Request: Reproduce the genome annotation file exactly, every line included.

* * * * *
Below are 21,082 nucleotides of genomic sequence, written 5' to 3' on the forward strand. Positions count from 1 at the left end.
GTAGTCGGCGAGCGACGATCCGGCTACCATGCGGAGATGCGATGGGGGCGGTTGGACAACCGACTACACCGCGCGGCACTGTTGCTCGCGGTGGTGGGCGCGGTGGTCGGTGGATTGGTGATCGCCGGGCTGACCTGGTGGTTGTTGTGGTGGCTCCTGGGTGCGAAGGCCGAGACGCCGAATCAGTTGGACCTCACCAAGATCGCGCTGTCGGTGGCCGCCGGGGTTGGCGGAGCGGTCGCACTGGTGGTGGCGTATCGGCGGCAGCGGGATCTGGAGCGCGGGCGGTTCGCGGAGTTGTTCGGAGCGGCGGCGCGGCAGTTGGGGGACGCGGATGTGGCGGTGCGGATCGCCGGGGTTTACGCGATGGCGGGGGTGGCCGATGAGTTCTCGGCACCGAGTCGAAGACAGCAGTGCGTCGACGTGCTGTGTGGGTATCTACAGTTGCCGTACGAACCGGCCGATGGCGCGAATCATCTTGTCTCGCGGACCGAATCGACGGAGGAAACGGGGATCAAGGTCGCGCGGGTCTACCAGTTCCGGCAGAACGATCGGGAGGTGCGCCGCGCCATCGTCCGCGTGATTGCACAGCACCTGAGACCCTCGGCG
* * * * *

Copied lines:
Below are 21,082 nucleotides of genomic sequence, written 5' to 3' on the forward strand. Positions count from 1 at the left end.
GTAGTCGGCGAGCGACGATCCGGCTACCATGCGGAGATGCGATGGGGGCGGTTGGACAACCGACTACACCGCGCGGCACTGTTGCTCGCGGTGGTGGGCGCGGTGGTCGGTGGATTGGTGATCGCCGGGCTGACCTGGTGGTTGTTGTGGTGGCTCCTGGGTGCGAAGGCCGAGACGCCGAATCAGTTGGACCTCACCAAGATCGCGCTGTCGGTGGCCGCCGGGGTTGGCGGAGCGGTCGCACTGGTGGTGGCGTATCGGCGGCAGCGGGATCTGGAGCGCGGGCGGTTCGCGGAGTTGTTCGGAGCGGCGGCGCGGCAGTTGGGGGACGCGGATGTGGCGGTGCGGATCGCCGGGGTTTACGCGATGGCGGGGGTGGCCGATGAGTTCTCGGCACCGAGTCGAAGACAGCAGTGCGTCGACGTGCTGTGTGGGTATCTACAGTTGCCGTACGAACCGGCCGATGGCGCGAATCATCTTGTCTCGCGGACCGAATCGACGGAGGAAACGGGGATCAAGGTCGCGCGGGTCTACCAGTTCCGGCAGAACGATCGGGAGGTGCGCCGCGCCATCGTCCGCGTGATTGCACAGCACCTGAGACCCTCGGCG